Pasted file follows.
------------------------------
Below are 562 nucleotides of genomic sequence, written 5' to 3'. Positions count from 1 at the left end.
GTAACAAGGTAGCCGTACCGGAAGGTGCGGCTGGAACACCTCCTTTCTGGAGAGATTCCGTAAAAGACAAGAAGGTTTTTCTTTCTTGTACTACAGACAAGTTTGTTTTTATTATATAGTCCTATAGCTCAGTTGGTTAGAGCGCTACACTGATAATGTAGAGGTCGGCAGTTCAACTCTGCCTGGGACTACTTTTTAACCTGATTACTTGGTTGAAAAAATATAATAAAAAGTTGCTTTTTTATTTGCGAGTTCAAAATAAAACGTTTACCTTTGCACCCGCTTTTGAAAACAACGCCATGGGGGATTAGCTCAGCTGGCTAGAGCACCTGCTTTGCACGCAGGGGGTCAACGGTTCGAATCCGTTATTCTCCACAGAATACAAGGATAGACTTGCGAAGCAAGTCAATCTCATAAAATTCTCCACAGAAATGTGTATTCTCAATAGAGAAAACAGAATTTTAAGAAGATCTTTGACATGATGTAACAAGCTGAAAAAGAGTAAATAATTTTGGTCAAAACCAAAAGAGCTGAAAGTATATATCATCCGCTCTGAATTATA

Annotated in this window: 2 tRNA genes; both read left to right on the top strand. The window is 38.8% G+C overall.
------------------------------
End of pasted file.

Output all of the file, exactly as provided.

Below are 562 nucleotides of genomic sequence, written 5' to 3'. Positions count from 1 at the left end.
GTAACAAGGTAGCCGTACCGGAAGGTGCGGCTGGAACACCTCCTTTCTGGAGAGATTCCGTAAAAGACAAGAAGGTTTTTCTTTCTTGTACTACAGACAAGTTTGTTTTTATTATATAGTCCTATAGCTCAGTTGGTTAGAGCGCTACACTGATAATGTAGAGGTCGGCAGTTCAACTCTGCCTGGGACTACTTTTTAACCTGATTACTTGGTTGAAAAAATATAATAAAAAGTTGCTTTTTTATTTGCGAGTTCAAAATAAAACGTTTACCTTTGCACCCGCTTTTGAAAACAACGCCATGGGGGATTAGCTCAGCTGGCTAGAGCACCTGCTTTGCACGCAGGGGGTCAACGGTTCGAATCCGTTATTCTCCACAGAATACAAGGATAGACTTGCGAAGCAAGTCAATCTCATAAAATTCTCCACAGAAATGTGTATTCTCAATAGAGAAAACAGAATTTTAAGAAGATCTTTGACATGATGTAACAAGCTGAAAAAGAGTAAATAATTTTGGTCAAAACCAAAAGAGCTGAAAGTATATATCATCCGCTCTGAATTATA

Annotated in this window: 2 tRNA genes; both read left to right on the top strand. The window is 38.8% G+C overall.